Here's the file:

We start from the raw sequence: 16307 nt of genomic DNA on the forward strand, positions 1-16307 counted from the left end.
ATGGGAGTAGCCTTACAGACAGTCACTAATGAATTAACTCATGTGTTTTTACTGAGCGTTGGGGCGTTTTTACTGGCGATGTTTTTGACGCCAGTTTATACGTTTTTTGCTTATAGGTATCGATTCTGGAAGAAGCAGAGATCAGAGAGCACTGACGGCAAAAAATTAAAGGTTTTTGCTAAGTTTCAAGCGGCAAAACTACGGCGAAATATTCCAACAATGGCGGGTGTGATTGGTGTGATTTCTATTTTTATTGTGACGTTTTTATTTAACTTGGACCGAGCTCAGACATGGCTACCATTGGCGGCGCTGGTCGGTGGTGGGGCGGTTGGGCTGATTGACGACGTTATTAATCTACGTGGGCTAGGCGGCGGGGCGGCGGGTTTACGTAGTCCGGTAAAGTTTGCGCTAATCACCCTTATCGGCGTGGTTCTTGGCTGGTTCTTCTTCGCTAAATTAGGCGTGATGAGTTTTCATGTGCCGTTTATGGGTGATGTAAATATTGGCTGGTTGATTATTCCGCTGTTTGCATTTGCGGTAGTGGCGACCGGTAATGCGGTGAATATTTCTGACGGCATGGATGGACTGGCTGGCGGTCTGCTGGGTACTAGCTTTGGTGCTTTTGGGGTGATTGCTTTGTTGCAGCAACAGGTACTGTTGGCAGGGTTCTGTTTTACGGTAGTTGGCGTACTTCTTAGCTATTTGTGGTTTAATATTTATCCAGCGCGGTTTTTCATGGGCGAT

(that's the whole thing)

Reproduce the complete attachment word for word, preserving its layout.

We start from the raw sequence: 16307 nt of genomic DNA on the forward strand, positions 1-16307 counted from the left end.
ATGGGAGTAGCCTTACAGACAGTCACTAATGAATTAACTCATGTGTTTTTACTGAGCGTTGGGGCGTTTTTACTGGCGATGTTTTTGACGCCAGTTTATACGTTTTTTGCTTATAGGTATCGATTCTGGAAGAAGCAGAGATCAGAGAGCACTGACGGCAAAAAATTAAAGGTTTTTGCTAAGTTTCAAGCGGCAAAACTACGGCGAAATATTCCAACAATGGCGGGTGTGATTGGTGTGATTTCTATTTTTATTGTGACGTTTTTATTTAACTTGGACCGAGCTCAGACATGGCTACCATTGGCGGCGCTGGTCGGTGGTGGGGCGGTTGGGCTGATTGACGACGTTATTAATCTACGTGGGCTAGGCGGCGGGGCGGCGGGTTTACGTAGTCCGGTAAAGTTTGCGCTAATCACCCTTATCGGCGTGGTTCTTGGCTGGTTCTTCTTCGCTAAATTAGGCGTGATGAGTTTTCATGTGCCGTTTATGGGTGATGTAAATATTGGCTGGTTGATTATTCCGCTGTTTGCATTTGCGGTAGTGGCGACCGGTAATGCGGTGAATATTTCTGACGGCATGGATGGACTGGCTGGCGGTCTGCTGGGTACTAGCTTTGGTGCTTTTGGGGTGATTGCTTTGTTGCAGCAACAGGTACTGTTGGCAGGGTTCTGTTTTACGGTAGTTGGCGTACTTCTTAGCTATTTGTGGTTTAATATTTATCCAGCGCGGTTTTTCATGGGCGAT